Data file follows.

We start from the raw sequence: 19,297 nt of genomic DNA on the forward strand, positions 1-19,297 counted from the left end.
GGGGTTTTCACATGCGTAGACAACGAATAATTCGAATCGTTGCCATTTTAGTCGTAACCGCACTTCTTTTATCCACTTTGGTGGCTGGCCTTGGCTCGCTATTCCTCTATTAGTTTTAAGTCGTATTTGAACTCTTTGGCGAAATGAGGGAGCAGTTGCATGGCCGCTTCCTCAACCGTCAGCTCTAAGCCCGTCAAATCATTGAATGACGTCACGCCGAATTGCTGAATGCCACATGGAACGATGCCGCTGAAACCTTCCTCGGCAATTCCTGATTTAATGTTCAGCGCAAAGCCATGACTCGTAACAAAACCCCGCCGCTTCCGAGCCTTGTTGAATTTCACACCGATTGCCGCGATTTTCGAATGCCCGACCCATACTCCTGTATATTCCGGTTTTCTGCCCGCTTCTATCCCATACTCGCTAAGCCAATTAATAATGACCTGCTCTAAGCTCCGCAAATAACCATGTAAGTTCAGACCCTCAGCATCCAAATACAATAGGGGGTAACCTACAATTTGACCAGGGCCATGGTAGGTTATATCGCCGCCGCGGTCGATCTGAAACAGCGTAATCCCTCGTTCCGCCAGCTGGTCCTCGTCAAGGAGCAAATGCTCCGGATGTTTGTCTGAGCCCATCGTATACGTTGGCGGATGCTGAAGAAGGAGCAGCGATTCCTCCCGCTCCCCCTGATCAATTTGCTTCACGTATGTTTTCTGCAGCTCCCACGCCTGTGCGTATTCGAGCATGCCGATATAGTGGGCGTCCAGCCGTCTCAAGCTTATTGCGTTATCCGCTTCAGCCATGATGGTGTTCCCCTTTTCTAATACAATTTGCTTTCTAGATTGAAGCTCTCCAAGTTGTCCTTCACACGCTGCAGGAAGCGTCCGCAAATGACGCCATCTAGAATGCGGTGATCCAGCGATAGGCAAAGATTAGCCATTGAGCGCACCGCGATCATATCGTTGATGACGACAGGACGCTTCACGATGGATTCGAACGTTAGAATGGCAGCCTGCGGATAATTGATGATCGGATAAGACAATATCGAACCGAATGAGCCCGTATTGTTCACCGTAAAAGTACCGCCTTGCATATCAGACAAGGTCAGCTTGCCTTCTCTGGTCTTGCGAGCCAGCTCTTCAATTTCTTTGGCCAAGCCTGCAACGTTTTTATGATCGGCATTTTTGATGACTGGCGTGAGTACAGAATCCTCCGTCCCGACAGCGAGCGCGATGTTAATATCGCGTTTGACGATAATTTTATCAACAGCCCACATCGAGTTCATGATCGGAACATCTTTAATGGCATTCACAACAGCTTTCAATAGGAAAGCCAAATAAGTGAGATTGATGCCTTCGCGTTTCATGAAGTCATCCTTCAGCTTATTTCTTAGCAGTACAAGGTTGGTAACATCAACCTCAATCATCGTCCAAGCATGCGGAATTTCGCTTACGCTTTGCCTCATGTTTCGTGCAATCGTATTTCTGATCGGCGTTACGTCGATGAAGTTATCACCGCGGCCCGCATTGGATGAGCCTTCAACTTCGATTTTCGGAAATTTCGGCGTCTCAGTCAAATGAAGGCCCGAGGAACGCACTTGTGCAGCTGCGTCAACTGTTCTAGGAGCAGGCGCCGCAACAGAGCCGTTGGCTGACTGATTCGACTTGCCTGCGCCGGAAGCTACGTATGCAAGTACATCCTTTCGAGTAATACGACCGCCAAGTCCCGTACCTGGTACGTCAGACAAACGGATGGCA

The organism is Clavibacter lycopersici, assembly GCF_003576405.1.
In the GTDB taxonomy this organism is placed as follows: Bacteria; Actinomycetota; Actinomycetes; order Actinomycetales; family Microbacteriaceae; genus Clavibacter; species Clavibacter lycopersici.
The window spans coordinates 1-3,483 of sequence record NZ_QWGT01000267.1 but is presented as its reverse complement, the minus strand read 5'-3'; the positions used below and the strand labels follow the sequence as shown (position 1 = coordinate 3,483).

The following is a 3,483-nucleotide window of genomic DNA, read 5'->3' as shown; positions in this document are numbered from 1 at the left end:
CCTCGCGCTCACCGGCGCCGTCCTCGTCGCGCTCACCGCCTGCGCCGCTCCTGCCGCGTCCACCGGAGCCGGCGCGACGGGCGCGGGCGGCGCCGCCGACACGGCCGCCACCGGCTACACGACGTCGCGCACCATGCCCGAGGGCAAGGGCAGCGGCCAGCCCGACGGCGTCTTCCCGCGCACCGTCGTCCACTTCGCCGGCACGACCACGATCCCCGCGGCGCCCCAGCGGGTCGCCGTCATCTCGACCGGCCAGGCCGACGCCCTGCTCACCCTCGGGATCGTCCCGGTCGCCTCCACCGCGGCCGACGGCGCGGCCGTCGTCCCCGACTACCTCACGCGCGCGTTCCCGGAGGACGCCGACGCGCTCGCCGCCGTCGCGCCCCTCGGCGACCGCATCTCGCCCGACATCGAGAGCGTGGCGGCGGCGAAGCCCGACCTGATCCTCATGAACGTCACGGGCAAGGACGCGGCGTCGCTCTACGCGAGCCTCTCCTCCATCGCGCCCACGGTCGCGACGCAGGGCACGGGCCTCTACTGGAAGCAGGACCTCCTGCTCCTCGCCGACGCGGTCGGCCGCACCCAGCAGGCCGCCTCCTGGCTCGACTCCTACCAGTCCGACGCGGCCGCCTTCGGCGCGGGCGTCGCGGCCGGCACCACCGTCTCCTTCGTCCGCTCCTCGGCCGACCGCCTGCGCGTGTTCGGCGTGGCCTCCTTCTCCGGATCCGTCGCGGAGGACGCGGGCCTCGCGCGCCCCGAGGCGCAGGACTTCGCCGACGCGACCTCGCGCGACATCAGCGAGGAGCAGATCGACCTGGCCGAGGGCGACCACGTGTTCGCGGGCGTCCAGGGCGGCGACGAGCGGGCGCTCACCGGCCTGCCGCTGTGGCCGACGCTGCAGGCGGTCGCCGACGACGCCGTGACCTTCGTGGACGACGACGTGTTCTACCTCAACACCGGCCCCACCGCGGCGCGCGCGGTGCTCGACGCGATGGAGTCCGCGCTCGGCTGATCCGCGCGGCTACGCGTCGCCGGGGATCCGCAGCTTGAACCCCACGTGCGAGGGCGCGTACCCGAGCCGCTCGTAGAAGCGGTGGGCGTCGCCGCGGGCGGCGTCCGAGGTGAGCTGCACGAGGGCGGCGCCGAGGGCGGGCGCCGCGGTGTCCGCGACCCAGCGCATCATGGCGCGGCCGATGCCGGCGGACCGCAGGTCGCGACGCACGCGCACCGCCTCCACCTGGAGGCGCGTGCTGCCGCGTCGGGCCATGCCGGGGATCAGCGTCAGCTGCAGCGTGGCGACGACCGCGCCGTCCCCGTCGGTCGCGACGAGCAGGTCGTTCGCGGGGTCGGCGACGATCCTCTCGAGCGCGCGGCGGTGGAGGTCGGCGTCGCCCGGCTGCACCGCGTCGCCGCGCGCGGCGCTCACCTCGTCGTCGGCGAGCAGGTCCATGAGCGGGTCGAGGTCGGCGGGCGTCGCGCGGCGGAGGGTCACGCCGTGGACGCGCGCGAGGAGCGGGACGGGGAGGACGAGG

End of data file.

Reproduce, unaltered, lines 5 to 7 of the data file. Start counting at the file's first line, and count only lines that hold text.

The window spans coordinates 1-3,483 of sequence record NZ_QWGT01000267.1 but is presented as its reverse complement, the minus strand read 5'-3'; the positions used below and the strand labels follow the sequence as shown (position 1 = coordinate 3,483).

The following is a 3,483-nucleotide window of genomic DNA, read 5'->3' as shown; positions in this document are numbered from 1 at the left end:
CCTCGCGCTCACCGGCGCCGTCCTCGTCGCGCTCACCGCCTGCGCCGCTCCTGCCGCGTCCACCGGAGCCGGCGCGACGGGCGCGGGCGGCGCCGCCGACACGGCCGCCACCGGCTACACGACGTCGCGCACCATGCCCGAGGGCAAGGGCAGCGGCCAGCCCGACGGCGTCTTCCCGCGCACCGTCGTCCACTTCGCCGGCACGACCACGATCCCCGCGGCGCCCCAGCGGGTCGCCGTCATCTCGACCGGCCAGGCCGACGCCCTGCTCACCCTCGGGATCGTCCCGGTCGCCTCCACCGCGGCCGACGGCGCGGCCGTCGTCCCCGACTACCTCACGCGCGCGTTCCCGGAGGACGCCGACGCGCTCGCCGCCGTCGCGCCCCTCGGCGACCGCATCTCGCCCGACATCGAGAGCGTGGCGGCGGCGAAGCCCGACCTGATCCTCATGAACGTCACGGGCAAGGACGCGGCGTCGCTCTACGCGAGCCTCTCCTCCATCGCGCCCACGGTCGCGACGCAGGGCACGGGCCTCTACTGGAAGCAGGACCTCCTGCTCCTCGCCGACGCGGTCGGCCGCACCCAGCAGGCCGCCTCCTGGCTCGACTCCTACCAGTCCGACGCGGCCGCCTTCGGCGCGGGCGTCGCGGCCGGCACCACCGTCTCCTTCGTCCGCTCCTCGGCCGACCGCCTGCGCGTGTTCGGCGTGGCCTCCTTCTCCGGATCCGTCGCGGAGGACGCGGGCCTCGCGCGCCCCGAGGCGCAGGACTTCGCCGACGCGACCTCGCGCGACATCAGCGAGGAGCAGATCGACCTGGCCGAGGGCGACCACGTGTTCGCGGGCGTCCAGGGCGGCGACGAGCGGGCGCTCACCGGCCTGCCGCTGTGGCCGACGCTGCAGGCGGTCGCCGACGACGCCGTGACCTTCGTGGACGACGACGTGTTCTACCTCAACACCGGCCCCACCGCGGCGCGCGCGGTGCTCGACGCGATGGAGTCCGCGCTCGGCTGATCCGCGCGGCTACGCGTCGCCGGGGATCCGCAGCTTGAACCCCACGTGCGAGGGCGCGTACCCGAGCCGCTCGTAGAAGCGGTGGGCGTCGCCGCGGGCGGCGTCCGAGGTGAGCTGCACGAGGGCGGCGCCGAGGGCGGGCGCCGCGGTGTCCGCGACCCAGCGCATCATGGCGCGGCCGATGCCGGCGGACCGCAGGTCGCGACGCACGCGCACCGCCTCCACCTGGAGGCGCGTGCTGCCGCGTCGGGCCATGCCGGGGATCAGCGTCAGCTGCAGCGTGGCGACGACCGCGCCGTCCCCGTCGGTCGCGACGAGCAGGTCGTTCGCGGGGTCGGCGACGATCCTCTCGAGCGCGCGGCGGTGGAGGTCGGCGTCGCCCGGCTGCACCGCGTCGCCGCGCGCGGCGCTCACCTCGTCGTCGGCGAGCAGGTCCATGAGCGGGTCGAGGTCGGCGGGCGTCGCGCGGCGGAGGGTCACGCCGTGGACGCGCGCGAGGAGCGGGACGGGGAGGACGAGG